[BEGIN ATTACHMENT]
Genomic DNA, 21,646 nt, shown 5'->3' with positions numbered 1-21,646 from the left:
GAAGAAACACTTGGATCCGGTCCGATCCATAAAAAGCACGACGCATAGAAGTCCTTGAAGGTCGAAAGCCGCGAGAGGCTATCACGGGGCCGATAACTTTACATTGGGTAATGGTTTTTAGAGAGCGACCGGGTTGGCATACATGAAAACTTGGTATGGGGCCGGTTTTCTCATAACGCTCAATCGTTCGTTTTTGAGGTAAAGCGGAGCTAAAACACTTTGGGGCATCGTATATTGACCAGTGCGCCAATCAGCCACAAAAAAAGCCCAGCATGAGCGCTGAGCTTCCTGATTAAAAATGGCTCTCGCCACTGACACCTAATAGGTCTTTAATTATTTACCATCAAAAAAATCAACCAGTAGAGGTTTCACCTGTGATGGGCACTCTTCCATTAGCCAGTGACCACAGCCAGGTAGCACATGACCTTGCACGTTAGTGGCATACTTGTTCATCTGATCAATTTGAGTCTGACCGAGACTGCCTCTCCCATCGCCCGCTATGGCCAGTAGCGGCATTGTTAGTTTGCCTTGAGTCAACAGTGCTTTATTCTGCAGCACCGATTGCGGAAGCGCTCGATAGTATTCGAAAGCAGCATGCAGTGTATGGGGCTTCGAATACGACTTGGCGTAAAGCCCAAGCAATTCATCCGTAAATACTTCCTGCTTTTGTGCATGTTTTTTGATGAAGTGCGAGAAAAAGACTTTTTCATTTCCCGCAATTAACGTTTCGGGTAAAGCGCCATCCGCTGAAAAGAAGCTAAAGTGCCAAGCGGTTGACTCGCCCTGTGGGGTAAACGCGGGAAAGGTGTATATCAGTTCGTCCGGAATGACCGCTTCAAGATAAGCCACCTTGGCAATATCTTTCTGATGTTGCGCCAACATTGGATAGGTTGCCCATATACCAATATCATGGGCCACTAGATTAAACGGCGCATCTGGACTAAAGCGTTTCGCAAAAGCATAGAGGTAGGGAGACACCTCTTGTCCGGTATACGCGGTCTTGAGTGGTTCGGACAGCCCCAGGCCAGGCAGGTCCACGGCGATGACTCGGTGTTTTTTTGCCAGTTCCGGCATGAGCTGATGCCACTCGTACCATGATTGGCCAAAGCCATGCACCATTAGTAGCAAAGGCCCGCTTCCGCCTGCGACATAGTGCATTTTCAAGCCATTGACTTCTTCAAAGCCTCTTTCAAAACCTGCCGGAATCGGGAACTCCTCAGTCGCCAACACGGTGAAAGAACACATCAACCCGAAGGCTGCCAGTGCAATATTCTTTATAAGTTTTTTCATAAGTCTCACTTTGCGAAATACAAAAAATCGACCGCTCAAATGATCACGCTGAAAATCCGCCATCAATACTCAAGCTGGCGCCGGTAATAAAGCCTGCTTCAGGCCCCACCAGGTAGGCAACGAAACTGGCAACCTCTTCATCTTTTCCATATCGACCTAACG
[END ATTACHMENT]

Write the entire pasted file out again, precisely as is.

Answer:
Genomic DNA, 21,646 nt, shown 5'->3' with positions numbered 1-21,646 from the left:
GAAGAAACACTTGGATCCGGTCCGATCCATAAAAAGCACGACGCATAGAAGTCCTTGAAGGTCGAAAGCCGCGAGAGGCTATCACGGGGCCGATAACTTTACATTGGGTAATGGTTTTTAGAGAGCGACCGGGTTGGCATACATGAAAACTTGGTATGGGGCCGGTTTTCTCATAACGCTCAATCGTTCGTTTTTGAGGTAAAGCGGAGCTAAAACACTTTGGGGCATCGTATATTGACCAGTGCGCCAATCAGCCACAAAAAAAGCCCAGCATGAGCGCTGAGCTTCCTGATTAAAAATGGCTCTCGCCACTGACACCTAATAGGTCTTTAATTATTTACCATCAAAAAAATCAACCAGTAGAGGTTTCACCTGTGATGGGCACTCTTCCATTAGCCAGTGACCACAGCCAGGTAGCACATGACCTTGCACGTTAGTGGCATACTTGTTCATCTGATCAATTTGAGTCTGACCGAGACTGCCTCTCCCATCGCCCGCTATGGCCAGTAGCGGCATTGTTAGTTTGCCTTGAGTCAACAGTGCTTTATTCTGCAGCACCGATTGCGGAAGCGCTCGATAGTATTCGAAAGCAGCATGCAGTGTATGGGGCTTCGAATACGACTTGGCGTAAAGCCCAAGCAATTCATCCGTAAATACTTCCTGCTTTTGTGCATGTTTTTTGATGAAGTGCGAGAAAAAGACTTTTTCATTTCCCGCAATTAACGTTTCGGGTAAAGCGCCATCCGCTGAAAAGAAGCTAAAGTGCCAAGCGGTTGACTCGCCCTGTGGGGTAAACGCGGGAAAGGTGTATATCAGTTCGTCCGGAATGACCGCTTCAAGATAAGCCACCTTGGCAATATCTTTCTGATGTTGCGCCAACATTGGATAGGTTGCCCATATACCAATATCATGGGCCACTAGATTAAACGGCGCATCTGGACTAAAGCGTTTCGCAAAAGCATAGAGGTAGGGAGACACCTCTTGTCCGGTATACGCGGTCTTGAGTGGTTCGGACAGCCCCAGGCCAGGCAGGTCCACGGCGATGACTCGGTGTTTTTTTGCCAGTTCCGGCATGAGCTGATGCCACTCGTACCATGATTGGCCAAAGCCATGCACCATTAGTAGCAAAGGCCCGCTTCCGCCTGCGACATAGTGCATTTTCAAGCCATTGACTTCTTCAAAGCCTCTTTCAAAACCTGCCGGAATCGGGAACTCCTCAGTCGCCAACACGGTGAAAGAACACATCAACCCGAAGGCTGCCAGTGCAATATTCTTTATAAGTTTTTTCATAAGTCTCACTTTGCGAAATACAAAAAATCGACCGCTCAAATGATCACGCTGAAAATCCGCCATCAATACTCAAGCTGGCGCCGGTAATAAAGCCTGCTTCAGGCCCCACCAGGTAGGCAACGAAACTGGCAACCTCTTCATCTTTTCCATATCGACCTAACG